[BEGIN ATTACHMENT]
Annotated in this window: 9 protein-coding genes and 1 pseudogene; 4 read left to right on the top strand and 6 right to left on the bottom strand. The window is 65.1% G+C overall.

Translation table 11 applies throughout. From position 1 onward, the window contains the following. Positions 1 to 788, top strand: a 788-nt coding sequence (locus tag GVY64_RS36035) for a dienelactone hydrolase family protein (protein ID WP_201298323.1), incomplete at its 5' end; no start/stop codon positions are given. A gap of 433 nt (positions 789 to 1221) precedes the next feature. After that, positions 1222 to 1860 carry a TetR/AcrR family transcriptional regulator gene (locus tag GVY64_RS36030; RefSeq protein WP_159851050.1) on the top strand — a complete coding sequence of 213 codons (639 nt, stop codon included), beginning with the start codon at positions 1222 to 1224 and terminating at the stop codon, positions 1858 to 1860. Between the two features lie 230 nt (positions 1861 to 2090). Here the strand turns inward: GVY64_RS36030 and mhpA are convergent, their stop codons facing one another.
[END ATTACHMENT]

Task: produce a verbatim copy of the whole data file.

Annotated in this window: 9 protein-coding genes and 1 pseudogene; 4 read left to right on the top strand and 6 right to left on the bottom strand. The window is 65.1% G+C overall.

Translation table 11 applies throughout. From position 1 onward, the window contains the following. Positions 1 to 788, top strand: a 788-nt coding sequence (locus tag GVY64_RS36035) for a dienelactone hydrolase family protein (protein ID WP_201298323.1), incomplete at its 5' end; no start/stop codon positions are given. A gap of 433 nt (positions 789 to 1221) precedes the next feature. After that, positions 1222 to 1860 carry a TetR/AcrR family transcriptional regulator gene (locus tag GVY64_RS36030; RefSeq protein WP_159851050.1) on the top strand — a complete coding sequence of 213 codons (639 nt, stop codon included), beginning with the start codon at positions 1222 to 1224 and terminating at the stop codon, positions 1858 to 1860. Between the two features lie 230 nt (positions 1861 to 2090). Here the strand turns inward: GVY64_RS36030 and mhpA are convergent, their stop codons facing one another.